The Public

Writer/director/actor Emilio Estevez is clearly his father’s son. In The Public, he’s using this film as a platform for his political activism by bringing awareness to the problem of homelessness and the importance of public libraries as a vital part of a civilized culture.  And of course, if you don’t agree with the film’s message, you’re a greedy, racist, capitalistic Nazi.

Emilio Estevez is librarian Stuart Goodman working at the prestigious Cincinnati Public Library. As Goodman arrives just before the library’s open, he is greeted by the usual group of homeless men and women who use the library to clean-up, search the net, read books, and find warmth from Cincinnati’s bitter cold spell.

This is not Goodman’s day as he is pulled into a meeting with his supervisor Anderson (Jeffrey Wright) and city attorney Josh Davis (Christian Slater). Apparently, Goodman had days before asked a homeless person to leave the library because he reeked of body odor, thus denying that gentleman’s ability to access the free services provided by the library and thus violating his civil rights.

“…a vocal group of homeless men discusses the possibility of staying in the library overnight because the nearby shelters have reached capacity…”

Clearly, under the bureaucratic thumb of city politics, Goodman finds support in his fellow librarian Myra (Jena Malone), who is at heart a liberal activist of liberal causes, and his neighbor Angela (Taylor Schilling), who might just be a good match for Goodman in the relationship category.

Meanwhile, a vocal group of homeless men discusses the possibility of staying in the library overnight because the nearby shelters have reached capacity and reports are surfacing that some homeless are freezing to death on the streets. Camping out at the library is exactly what they decide to do. At closing time, several dozen men decide to stay in their seats and refuse to leave the premises. Unable to remove the gentlemen and with the door now barricaded, Goodman is looked upon as the unsuspecting ringleader of this act of civil disobedience in the eyes of the police and city attorney Davis and a very public conflict begins.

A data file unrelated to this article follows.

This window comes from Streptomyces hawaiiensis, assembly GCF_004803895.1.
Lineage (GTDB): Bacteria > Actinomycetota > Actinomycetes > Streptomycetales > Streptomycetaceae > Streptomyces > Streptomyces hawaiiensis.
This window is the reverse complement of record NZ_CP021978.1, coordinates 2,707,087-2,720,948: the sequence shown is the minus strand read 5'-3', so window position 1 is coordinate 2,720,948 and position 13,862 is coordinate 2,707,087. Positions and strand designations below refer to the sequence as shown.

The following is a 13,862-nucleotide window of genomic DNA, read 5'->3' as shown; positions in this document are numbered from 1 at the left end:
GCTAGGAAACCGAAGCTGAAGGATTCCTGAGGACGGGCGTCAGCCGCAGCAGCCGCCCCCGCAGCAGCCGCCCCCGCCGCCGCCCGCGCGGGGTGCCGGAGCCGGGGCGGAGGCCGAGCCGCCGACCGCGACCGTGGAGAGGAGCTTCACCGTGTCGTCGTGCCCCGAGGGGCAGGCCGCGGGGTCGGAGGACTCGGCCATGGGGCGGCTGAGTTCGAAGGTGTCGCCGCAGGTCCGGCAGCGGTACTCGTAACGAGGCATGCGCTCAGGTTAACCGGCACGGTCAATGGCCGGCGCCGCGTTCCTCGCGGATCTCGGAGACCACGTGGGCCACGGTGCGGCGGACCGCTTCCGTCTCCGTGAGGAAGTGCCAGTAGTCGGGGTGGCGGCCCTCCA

The problem with The Public and many fictional films that stand behind a political cause is the binary nature of its characters and storyline. Characters are either good or bad/evil. The library staff and the homeless are good, the police and city officials are bad. The homeless are made to look incredibly sympathetic, and the politicians are assholes. At face value, there’s nothing wrong with this way of storytelling. The Public now comes across as heavy-handed fiction, which creates an emotional disconnection with the very real plight of homelessness.

“…[political films] either make an earnest attempt to persuade the other side…or play to its political allies and demonize its enemies.

Don’t get me wrong, it’s not that I’m unsympathetic to the ever-present homeless problem or the overwhelming good local libraries provide to their communities. My problem is the wedge political fictional films like this, shoves between the opposing sides of that cause deepening the divide. In the case of The Public, this is demonstrated in the central storyline when the peaceful takeover of the library by the homeless is spun as a hostile occupation of city property, resulting then into the excessive use of force by the police under the command of the city attorney to end the “hostilities.”